"Blanco's contributions to the fields of poetry and the arts have already paved a path forward for future generations of writers . . . Our Nation was built on the freedom of expression, and poetry has long played an important role in telling the story of our Union and illuminating the experiences that unite all people." -President Barack Obama

"At a time when we are once again debating our identity as Americans, this splendid collection of poems from a great storytelling poet is an absolute treasure that speaks to the things that hold us together despite the things that split us apart." -Doris Kearns Goodwin, author of Leadership in Turbulent Times

"From a country courting implosion, a country at odds with its own brutal and breathless backstory, a country with a name that sparks both expletive and prayer, rises Richard Blanco's muscular, resolute voice-sounding stanzas of the confounded heart and clenched fist, of indignation and insurrection. This is an urgent gathering of sweet, fractured, insistent American noise-the stories that feed us and the stories we'd rather forget-re-teaching us all the right ways there are to love a country that so often forgets how to love us back." -Patricia Smith, author of Incendiary Art

"This new collection is vibrant, tragic, exhilarating, deeply in love with people and their stories and heartbreakingly engaged with our struggling nation. These are poems for every season, for large and small moments and very much for our time." -Amy Bloom, author of White Houses

"A frank and wonderful collection that calls America a work in progress, that describes the poet himself as a grade school bully who loved the other boy he hit and one could readily cry with him now, everything is alive here in his book: the Rio Grande as sentient and knowing, all this with a jazz musician's timing. Richard Blanco writes about the elusive poundingness of love." -Eileen Myles, author of Evolution

"In these times of hate, we need poets who speak of love. Richard Blanco's new collection is a visionary hymn of love to the human beings who comprise what we call this country. Whether he speaks in the voice of an immigrant who came here long ago, or the very river an immigrant crosses to come here today, Blanco sings and sings. This, the song says, is the way out-for all of us." -Mart?n Espada, author of Vivas to Those Who Have Failed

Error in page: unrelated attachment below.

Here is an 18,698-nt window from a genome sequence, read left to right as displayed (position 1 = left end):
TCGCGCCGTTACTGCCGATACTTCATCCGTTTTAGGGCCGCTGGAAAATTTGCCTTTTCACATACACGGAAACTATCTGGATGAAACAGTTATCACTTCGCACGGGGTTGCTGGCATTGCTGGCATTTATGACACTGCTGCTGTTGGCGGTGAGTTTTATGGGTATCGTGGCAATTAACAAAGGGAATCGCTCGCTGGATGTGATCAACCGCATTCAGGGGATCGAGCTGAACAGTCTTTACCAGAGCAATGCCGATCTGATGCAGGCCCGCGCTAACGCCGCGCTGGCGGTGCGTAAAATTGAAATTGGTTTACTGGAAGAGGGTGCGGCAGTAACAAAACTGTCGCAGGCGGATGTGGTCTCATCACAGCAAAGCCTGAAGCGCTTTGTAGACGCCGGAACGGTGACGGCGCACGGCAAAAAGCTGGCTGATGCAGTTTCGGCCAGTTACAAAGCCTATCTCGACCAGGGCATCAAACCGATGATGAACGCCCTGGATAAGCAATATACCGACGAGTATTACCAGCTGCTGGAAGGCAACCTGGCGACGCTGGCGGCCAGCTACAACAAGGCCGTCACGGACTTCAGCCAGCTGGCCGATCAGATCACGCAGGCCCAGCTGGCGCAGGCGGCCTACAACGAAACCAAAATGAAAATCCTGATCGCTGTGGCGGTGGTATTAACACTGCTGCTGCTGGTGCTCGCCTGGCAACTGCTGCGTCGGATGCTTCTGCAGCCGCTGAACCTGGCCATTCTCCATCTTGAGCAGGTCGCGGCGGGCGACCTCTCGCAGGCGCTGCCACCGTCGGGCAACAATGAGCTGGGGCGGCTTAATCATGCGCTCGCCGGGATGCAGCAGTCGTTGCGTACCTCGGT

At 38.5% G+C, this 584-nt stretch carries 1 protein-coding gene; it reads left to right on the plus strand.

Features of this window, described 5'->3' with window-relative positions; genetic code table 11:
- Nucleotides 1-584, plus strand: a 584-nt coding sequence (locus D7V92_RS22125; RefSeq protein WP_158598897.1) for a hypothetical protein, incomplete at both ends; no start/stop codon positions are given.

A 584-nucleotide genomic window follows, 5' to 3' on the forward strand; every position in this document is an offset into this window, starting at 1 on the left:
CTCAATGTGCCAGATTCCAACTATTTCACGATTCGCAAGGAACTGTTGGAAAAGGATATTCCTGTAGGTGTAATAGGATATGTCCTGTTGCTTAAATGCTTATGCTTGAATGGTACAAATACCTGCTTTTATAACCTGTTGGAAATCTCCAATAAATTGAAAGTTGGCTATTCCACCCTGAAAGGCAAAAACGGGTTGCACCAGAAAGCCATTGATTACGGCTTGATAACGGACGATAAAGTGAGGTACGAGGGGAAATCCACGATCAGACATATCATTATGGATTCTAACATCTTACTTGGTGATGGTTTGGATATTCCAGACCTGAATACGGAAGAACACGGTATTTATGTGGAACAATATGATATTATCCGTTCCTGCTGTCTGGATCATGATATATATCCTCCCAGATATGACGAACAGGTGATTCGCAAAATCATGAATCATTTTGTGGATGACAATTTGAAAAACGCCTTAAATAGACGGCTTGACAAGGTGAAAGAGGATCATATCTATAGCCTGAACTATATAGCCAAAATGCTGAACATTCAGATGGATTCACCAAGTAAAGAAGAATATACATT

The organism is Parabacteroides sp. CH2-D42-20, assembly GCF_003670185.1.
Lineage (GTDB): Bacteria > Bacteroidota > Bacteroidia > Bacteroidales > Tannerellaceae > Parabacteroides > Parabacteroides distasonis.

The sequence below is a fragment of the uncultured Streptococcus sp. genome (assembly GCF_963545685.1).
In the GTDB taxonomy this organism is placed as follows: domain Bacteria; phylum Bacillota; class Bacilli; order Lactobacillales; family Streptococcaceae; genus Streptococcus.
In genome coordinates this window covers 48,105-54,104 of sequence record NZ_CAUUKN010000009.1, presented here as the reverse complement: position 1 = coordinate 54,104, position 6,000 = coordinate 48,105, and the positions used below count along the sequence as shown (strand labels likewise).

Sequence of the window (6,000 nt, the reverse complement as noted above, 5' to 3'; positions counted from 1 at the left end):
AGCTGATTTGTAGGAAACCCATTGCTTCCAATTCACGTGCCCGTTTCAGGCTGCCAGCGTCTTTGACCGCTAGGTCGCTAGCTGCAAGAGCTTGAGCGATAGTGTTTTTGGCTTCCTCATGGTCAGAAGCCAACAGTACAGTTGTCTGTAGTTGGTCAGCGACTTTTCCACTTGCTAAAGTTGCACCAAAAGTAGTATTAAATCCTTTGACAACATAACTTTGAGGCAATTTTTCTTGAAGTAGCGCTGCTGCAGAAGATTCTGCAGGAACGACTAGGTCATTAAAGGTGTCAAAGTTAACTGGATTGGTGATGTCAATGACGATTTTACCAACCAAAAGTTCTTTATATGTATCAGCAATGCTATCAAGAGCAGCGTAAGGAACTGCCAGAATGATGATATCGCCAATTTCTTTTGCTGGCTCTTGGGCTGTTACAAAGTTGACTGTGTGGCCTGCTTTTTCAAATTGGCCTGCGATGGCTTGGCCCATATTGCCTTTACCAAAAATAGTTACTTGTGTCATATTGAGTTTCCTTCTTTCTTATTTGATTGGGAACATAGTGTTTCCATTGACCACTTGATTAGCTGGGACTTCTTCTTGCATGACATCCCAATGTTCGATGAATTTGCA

"Richard Blanco has risen to the challenge of writing poetry that serves our nation. This is both a responsibility and an honor. I am moved, proud, overjoyed, and inspired." -Sandra Cisneros, author of The House on Mango Street

"Powerful, personal, and full of life, these poems delve into the complex intricacies of what it means to call the United States home. A masterful poet who is clear-eyed and full of heart, Blanco explores the country's haunted past while offering a bright hope for the future." -Ada Lim?n, author of Bright Dead Things

"In this timely collection, Richard Blanco masterfully embraces his role as a civic poet, confronting our nation's riddled history in the light of conscience. At once personal and political, these lyric narratives decry injustice and proclaim our hopes." -Carolyn Forch?, author of The Country Between Us

"There is a uniting oneness to these passionate and remarkable poems, each finely wrought line a bridge from one heart to another, a love song of this burdened earth and all its flawed inhabitants. Richard Blanco is this century's Walt Whitman." -Andre Dubus III, author of Gone So Long